Copernicus takes a look at SBIFF Opening Night flick MISSION: BLUE!
We all know James Cameron is a submarine-driving, sea alien documenting, ocean-floor-visiting, bad-ass. But who does he look up to? Sylvia Earle. She’s an oceanographer who has discovered many forms of marine life, set a depth record in one of those awesome hard dive suits, helped to design some of Cameron’s equipment, and has *lived underwater*. On top of that she’s a National Geographic explorer-in-residence, TED prizewinner, and was director of NOAA until she resigned so she could speak her mind more freely.
MISSION: BLUE is a documentary following Sylvia Earle for three years on her escapades exploring the ocean, crusading to protect it. It was directed by Robert Nixon and Fisher Stevens. Robert Nixon is no stranger to such projects, having been a conservationist and director of documentaries about all kinds of people, creatures and environments on our planet. Fisher Stevens is also well suited to the material, one of his many hats having been a producer on the oscar-winning documentary THE COVE.
Humans are doing some pretty nasty things to the oceans: fishing some species to the brink of extinction, creating “dead zones” around coasts worldwide due to fertilizer runoff, upsetting ecosystems from global warming, and contributing to a dramatic reduction in coral reefs worldwide. But these concepts are somewhat abstract. How do you show this in a film? Visit a dying reef? Show graphics illustrating the idea? Showing animals dying from an oil spill? MISSION: BLUE does all of these things, but if it had done only them it would come across as a polemic. Instead, by focusing on Earle we get some human interest, and a desperately needed injection of hope. Here’s someone making a difference. Earle’s idea (for which she won a TED prize) is that we should establish “hope spots” -- essentially national parks for large parts of the ocean where fishing and dumping are prevented.
Fortunately, Earle has been in the spotlight long enough for there to be a fair amount to work with. There is footage of her from the late 60’s and early 70’s, where she was part of the Tektite project, living and doing research in an undersea habitat. And of course there is footage of her as NOAA director in the Bush I administration. The rest is filled in with old home movie footage (or what looks like it), interviews from friends and colleagues (including James Cameron), and interviews with the incredibly charming and passionate Earle herself. Even at 78, she’s still strapping on the tanks and wetsuit and continuing to explore. Her passion for the sea is infectious.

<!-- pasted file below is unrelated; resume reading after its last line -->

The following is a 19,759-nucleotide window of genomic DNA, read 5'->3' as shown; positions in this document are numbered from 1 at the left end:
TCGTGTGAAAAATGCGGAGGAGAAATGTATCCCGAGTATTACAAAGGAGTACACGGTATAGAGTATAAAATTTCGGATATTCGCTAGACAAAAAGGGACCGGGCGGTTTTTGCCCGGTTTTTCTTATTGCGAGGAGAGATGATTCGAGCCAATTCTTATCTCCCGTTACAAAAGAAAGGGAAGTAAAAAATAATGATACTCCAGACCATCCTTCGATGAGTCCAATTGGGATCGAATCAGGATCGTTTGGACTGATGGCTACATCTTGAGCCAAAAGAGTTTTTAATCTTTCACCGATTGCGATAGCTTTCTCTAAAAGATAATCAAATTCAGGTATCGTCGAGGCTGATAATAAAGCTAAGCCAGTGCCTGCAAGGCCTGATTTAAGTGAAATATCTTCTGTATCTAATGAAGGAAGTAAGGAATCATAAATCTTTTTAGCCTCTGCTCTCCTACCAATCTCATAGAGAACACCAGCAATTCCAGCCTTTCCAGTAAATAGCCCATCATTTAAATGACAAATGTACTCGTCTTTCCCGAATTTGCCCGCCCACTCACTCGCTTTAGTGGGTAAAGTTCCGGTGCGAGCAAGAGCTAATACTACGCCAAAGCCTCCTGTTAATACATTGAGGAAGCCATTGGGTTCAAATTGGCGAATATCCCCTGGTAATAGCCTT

In addition to being a scientist and film lover, I’m an avid diver. MISSION: BLUE might as well have been laser targeted at me. It has high production values, has some amazing shots of undersea life, documents an important cause, and paints a compelling portrait of a fascinating individual. But this isn’t to say it is successful in everything it attempts. As a scientist myself, I’m somewhat uncomfortable when journalists make the story all about the person instead of the science. But I talked about these choices with Earle and Stevens after the film (she seemed reluctant to have the focus on her, he thought it was necessary), and I understand why it was done. Still, here it goes a bit overboard when part of the story focuses on her past marriages and family life. I’d rather that time be spent telling us how global warming could be affecting reef ecosystems, or presenting some solutions for the seemingly intractable problem how to get nations to act in the global interest. And at time the film drags a bit.
But these are nitpicks. Overall, MISSION: BLUE is a compelling, well-made documentary about an important topic. And it introduced me to Sylvia Earle. She’s a national treasure and an inspiration.
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